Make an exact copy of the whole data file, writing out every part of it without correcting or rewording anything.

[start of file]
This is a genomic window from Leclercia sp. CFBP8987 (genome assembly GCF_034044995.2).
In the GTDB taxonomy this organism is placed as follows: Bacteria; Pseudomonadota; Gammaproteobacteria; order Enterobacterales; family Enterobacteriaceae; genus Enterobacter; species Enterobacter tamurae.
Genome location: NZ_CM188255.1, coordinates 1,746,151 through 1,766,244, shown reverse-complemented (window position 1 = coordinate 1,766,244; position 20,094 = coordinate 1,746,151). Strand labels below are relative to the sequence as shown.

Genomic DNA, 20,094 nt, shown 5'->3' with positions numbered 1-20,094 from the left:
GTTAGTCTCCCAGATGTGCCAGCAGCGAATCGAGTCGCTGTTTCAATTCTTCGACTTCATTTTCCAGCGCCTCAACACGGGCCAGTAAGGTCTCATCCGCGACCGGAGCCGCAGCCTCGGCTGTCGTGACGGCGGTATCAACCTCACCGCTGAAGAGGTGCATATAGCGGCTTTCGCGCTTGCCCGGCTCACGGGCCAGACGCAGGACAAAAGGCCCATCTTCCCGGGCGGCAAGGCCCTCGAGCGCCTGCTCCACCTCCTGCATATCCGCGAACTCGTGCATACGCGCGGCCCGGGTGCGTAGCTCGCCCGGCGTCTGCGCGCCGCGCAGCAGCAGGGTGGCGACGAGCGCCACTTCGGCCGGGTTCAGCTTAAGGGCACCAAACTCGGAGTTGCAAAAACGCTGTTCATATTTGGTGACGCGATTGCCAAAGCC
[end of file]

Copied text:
This is a genomic window from Leclercia sp. CFBP8987 (genome assembly GCF_034044995.2).
In the GTDB taxonomy this organism is placed as follows: Bacteria; Pseudomonadota; Gammaproteobacteria; order Enterobacterales; family Enterobacteriaceae; genus Enterobacter; species Enterobacter tamurae.
Genome location: NZ_CM188255.1, coordinates 1,746,151 through 1,766,244, shown reverse-complemented (window position 1 = coordinate 1,766,244; position 20,094 = coordinate 1,746,151). Strand labels below are relative to the sequence as shown.

Genomic DNA, 20,094 nt, shown 5'->3' with positions numbered 1-20,094 from the left:
GTTAGTCTCCCAGATGTGCCAGCAGCGAATCGAGTCGCTGTTTCAATTCTTCGACTTCATTTTCCAGCGCCTCAACACGGGCCAGTAAGGTCTCATCCGCGACCGGAGCCGCAGCCTCGGCTGTCGTGACGGCGGTATCAACCTCACCGCTGAAGAGGTGCATATAGCGGCTTTCGCGCTTGCCCGGCTCACGGGCCAGACGCAGGACAAAAGGCCCATCTTCCCGGGCGGCAAGGCCCTCGAGCGCCTGCTCCACCTCCTGCATATCCGCGAACTCGTGCATACGCGCGGCCCGGGTGCGTAGCTCGCCCGGCGTCTGCGCGCCGCGCAGCAGCAGGGTGGCGACGAGCGCCACTTCGGCCGGGTTCAGCTTAAGGGCACCAAACTCGGAGTTGCAAAAACGCTGTTCATATTTGGTGACGCGATTGCCAAAGCC